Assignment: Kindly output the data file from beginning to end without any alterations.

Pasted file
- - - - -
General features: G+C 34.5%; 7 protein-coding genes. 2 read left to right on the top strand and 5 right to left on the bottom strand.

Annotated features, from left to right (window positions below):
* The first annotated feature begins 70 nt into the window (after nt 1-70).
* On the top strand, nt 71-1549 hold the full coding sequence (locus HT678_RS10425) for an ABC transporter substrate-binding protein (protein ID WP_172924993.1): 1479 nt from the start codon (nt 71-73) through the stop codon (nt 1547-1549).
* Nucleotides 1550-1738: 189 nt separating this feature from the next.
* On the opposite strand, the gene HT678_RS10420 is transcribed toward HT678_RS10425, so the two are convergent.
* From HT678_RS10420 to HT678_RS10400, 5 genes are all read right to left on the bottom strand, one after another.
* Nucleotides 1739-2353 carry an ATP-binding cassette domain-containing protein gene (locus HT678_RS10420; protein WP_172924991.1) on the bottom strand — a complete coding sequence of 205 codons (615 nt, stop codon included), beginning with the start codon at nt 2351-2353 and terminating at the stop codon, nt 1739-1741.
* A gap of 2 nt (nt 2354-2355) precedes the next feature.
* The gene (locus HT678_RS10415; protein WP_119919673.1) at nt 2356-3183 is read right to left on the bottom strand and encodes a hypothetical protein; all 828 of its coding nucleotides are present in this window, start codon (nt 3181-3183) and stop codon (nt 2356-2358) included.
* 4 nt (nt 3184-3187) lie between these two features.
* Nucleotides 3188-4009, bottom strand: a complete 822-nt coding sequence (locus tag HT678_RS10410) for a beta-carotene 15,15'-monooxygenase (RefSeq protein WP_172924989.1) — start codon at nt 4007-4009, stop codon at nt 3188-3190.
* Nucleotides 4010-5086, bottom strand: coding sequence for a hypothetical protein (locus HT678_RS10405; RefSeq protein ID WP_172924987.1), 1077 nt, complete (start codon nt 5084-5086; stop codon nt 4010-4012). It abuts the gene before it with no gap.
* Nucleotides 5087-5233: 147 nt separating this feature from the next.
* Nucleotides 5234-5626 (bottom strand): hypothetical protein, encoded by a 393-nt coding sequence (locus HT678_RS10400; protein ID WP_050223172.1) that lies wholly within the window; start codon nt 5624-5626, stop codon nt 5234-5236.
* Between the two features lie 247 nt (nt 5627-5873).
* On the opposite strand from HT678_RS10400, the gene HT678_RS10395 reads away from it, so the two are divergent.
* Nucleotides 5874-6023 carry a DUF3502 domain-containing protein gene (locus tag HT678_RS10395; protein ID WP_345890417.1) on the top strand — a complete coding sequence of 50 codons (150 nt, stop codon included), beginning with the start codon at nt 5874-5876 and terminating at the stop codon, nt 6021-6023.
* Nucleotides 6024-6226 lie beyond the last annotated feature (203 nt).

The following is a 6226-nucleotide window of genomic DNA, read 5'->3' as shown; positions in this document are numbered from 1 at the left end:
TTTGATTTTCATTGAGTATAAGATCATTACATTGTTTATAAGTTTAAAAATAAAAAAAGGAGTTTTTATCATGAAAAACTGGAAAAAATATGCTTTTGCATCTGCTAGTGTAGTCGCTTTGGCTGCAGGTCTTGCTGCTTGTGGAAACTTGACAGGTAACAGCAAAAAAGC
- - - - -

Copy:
General features: G+C 34.5%; 7 protein-coding genes. 2 read left to right on the top strand and 5 right to left on the bottom strand.

Annotated features, from left to right (window positions below):
* The first annotated feature begins 70 nt into the window (after nt 1-70).
* On the top strand, nt 71-1549 hold the full coding sequence (locus HT678_RS10425) for an ABC transporter substrate-binding protein (protein ID WP_172924993.1): 1479 nt from the start codon (nt 71-73) through the stop codon (nt 1547-1549).
* Nucleotides 1550-1738: 189 nt separating this feature from the next.
* On the opposite strand, the gene HT678_RS10420 is transcribed toward HT678_RS10425, so the two are convergent.
* From HT678_RS10420 to HT678_RS10400, 5 genes are all read right to left on the bottom strand, one after another.
* Nucleotides 1739-2353 carry an ATP-binding cassette domain-containing protein gene (locus HT678_RS10420; protein WP_172924991.1) on the bottom strand — a complete coding sequence of 205 codons (615 nt, stop codon included), beginning with the start codon at nt 2351-2353 and terminating at the stop codon, nt 1739-1741.
* A gap of 2 nt (nt 2354-2355) precedes the next feature.
* The gene (locus HT678_RS10415; protein WP_119919673.1) at nt 2356-3183 is read right to left on the bottom strand and encodes a hypothetical protein; all 828 of its coding nucleotides are present in this window, start codon (nt 3181-3183) and stop codon (nt 2356-2358) included.
* 4 nt (nt 3184-3187) lie between these two features.
* Nucleotides 3188-4009, bottom strand: a complete 822-nt coding sequence (locus tag HT678_RS10410) for a beta-carotene 15,15'-monooxygenase (RefSeq protein WP_172924989.1) — start codon at nt 4007-4009, stop codon at nt 3188-3190.
* Nucleotides 4010-5086, bottom strand: coding sequence for a hypothetical protein (locus HT678_RS10405; RefSeq protein ID WP_172924987.1), 1077 nt, complete (start codon nt 5084-5086; stop codon nt 4010-4012). It abuts the gene before it with no gap.
* Nucleotides 5087-5233: 147 nt separating this feature from the next.
* Nucleotides 5234-5626 (bottom strand): hypothetical protein, encoded by a 393-nt coding sequence (locus HT678_RS10400; protein ID WP_050223172.1) that lies wholly within the window; start codon nt 5624-5626, stop codon nt 5234-5236.
* Between the two features lie 247 nt (nt 5627-5873).
* On the opposite strand from HT678_RS10400, the gene HT678_RS10395 reads away from it, so the two are divergent.
* Nucleotides 5874-6023 carry a DUF3502 domain-containing protein gene (locus tag HT678_RS10395; protein ID WP_345890417.1) on the top strand — a complete coding sequence of 50 codons (150 nt, stop codon included), beginning with the start codon at nt 5874-5876 and terminating at the stop codon, nt 6021-6023.
* Nucleotides 6024-6226 lie beyond the last annotated feature (203 nt).

The following is a 6226-nucleotide window of genomic DNA, read 5'->3' as shown; positions in this document are numbered from 1 at the left end:
TTTGATTTTCATTGAGTATAAGATCATTACATTGTTTATAAGTTTAAAAATAAAAAAAGGAGTTTTTATCATGAAAAACTGGAAAAAATATGCTTTTGCATCTGCTAGTGTAGTCGCTTTGGCTGCAGGTCTTGCTGCTTGTGGAAACTTGACAGGTAACAGCAAAAAAGC